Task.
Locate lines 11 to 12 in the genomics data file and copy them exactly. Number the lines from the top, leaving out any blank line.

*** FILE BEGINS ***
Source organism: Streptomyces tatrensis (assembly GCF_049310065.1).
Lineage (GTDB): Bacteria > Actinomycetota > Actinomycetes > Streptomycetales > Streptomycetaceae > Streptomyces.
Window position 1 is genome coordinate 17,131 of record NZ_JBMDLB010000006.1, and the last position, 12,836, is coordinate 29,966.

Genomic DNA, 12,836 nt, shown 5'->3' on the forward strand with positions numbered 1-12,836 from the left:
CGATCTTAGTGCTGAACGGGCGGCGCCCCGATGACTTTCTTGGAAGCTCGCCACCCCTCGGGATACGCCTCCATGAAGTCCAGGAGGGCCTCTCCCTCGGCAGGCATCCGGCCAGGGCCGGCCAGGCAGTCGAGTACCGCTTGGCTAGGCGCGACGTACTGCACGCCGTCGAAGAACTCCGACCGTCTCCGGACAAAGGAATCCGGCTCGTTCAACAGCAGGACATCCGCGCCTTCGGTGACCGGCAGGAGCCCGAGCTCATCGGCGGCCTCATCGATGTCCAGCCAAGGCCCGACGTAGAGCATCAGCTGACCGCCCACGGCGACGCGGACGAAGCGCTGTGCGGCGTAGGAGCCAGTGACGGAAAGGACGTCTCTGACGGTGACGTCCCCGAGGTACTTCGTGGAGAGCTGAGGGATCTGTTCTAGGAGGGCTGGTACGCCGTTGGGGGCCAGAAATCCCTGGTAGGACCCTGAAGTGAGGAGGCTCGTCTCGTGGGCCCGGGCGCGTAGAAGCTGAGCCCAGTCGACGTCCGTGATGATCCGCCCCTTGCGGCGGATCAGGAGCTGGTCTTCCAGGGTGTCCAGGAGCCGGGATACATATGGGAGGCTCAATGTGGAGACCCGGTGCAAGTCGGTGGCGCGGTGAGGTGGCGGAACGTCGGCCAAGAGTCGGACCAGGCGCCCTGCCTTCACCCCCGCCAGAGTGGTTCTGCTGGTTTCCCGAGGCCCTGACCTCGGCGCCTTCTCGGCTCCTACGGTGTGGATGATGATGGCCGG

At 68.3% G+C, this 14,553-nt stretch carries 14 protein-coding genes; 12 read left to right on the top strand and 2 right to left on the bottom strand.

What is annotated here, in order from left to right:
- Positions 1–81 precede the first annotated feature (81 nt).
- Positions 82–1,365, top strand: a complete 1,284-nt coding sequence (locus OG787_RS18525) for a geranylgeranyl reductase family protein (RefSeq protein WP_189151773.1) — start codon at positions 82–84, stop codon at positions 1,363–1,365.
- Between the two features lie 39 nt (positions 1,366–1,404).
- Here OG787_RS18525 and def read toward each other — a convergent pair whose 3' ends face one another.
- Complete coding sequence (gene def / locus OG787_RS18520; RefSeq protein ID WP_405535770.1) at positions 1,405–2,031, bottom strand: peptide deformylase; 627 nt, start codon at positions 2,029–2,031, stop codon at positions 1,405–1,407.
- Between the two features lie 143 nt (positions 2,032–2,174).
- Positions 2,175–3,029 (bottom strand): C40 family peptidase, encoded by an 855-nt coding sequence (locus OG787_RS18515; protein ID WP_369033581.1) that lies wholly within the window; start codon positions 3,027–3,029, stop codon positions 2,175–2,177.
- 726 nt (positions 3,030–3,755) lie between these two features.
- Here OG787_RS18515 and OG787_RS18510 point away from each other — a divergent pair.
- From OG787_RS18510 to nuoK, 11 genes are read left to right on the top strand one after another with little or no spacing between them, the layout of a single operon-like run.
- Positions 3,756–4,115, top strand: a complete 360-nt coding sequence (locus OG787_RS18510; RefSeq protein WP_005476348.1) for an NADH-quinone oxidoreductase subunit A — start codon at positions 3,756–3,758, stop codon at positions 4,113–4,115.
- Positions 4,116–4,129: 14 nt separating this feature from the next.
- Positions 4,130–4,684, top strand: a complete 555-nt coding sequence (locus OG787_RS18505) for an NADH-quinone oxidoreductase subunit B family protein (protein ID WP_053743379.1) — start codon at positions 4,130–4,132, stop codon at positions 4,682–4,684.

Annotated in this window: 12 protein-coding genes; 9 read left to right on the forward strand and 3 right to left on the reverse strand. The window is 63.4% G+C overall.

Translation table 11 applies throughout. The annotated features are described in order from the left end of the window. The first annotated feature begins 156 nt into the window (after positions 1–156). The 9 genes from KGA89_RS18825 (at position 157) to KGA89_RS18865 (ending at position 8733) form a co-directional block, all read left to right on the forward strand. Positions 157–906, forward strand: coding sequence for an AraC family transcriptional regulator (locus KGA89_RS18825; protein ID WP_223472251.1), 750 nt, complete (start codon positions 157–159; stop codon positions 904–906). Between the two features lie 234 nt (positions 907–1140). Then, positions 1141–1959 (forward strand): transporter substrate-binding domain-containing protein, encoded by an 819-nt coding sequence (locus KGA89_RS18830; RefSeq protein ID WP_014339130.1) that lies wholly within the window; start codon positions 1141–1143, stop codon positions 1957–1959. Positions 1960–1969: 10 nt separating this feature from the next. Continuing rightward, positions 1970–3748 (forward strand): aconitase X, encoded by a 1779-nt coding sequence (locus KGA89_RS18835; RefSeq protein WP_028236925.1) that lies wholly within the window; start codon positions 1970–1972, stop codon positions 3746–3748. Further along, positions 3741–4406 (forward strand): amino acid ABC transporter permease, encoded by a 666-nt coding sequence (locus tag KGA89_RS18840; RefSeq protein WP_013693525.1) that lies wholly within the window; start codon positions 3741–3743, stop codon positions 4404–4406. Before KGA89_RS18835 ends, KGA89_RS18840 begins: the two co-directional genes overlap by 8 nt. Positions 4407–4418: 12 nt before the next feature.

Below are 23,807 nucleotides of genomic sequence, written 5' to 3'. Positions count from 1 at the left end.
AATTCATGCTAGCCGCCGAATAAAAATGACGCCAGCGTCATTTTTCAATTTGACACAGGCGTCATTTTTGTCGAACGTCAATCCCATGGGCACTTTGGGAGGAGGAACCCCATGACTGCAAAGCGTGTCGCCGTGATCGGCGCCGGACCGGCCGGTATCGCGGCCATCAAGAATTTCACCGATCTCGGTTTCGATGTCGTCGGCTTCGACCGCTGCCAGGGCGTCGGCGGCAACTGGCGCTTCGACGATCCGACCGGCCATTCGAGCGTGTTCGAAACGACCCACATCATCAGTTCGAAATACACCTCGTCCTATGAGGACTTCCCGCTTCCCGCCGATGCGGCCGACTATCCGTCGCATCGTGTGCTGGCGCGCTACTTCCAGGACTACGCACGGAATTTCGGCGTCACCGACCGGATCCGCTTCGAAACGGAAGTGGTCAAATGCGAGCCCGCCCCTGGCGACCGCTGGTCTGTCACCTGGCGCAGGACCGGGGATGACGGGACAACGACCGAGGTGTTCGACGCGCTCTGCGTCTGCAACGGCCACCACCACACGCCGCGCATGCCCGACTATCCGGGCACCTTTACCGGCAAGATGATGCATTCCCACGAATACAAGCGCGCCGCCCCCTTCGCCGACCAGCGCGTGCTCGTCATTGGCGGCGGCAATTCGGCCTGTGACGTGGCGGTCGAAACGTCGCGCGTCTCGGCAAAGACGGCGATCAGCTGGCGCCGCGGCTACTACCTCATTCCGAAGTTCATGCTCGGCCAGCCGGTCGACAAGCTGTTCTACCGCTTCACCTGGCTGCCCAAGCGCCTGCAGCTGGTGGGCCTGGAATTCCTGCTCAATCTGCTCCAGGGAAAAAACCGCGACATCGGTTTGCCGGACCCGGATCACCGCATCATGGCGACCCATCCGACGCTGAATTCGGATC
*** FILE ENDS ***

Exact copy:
- Here OG787_RS18525 and def read toward each other — a convergent pair whose 3' ends face one another.
- Complete coding sequence (gene def / locus OG787_RS18520; RefSeq protein ID WP_405535770.1) at positions 1,405–2,031, bottom strand: peptide deformylase; 627 nt, start codon at positions 2,029–2,031, stop codon at positions 1,405–1,407.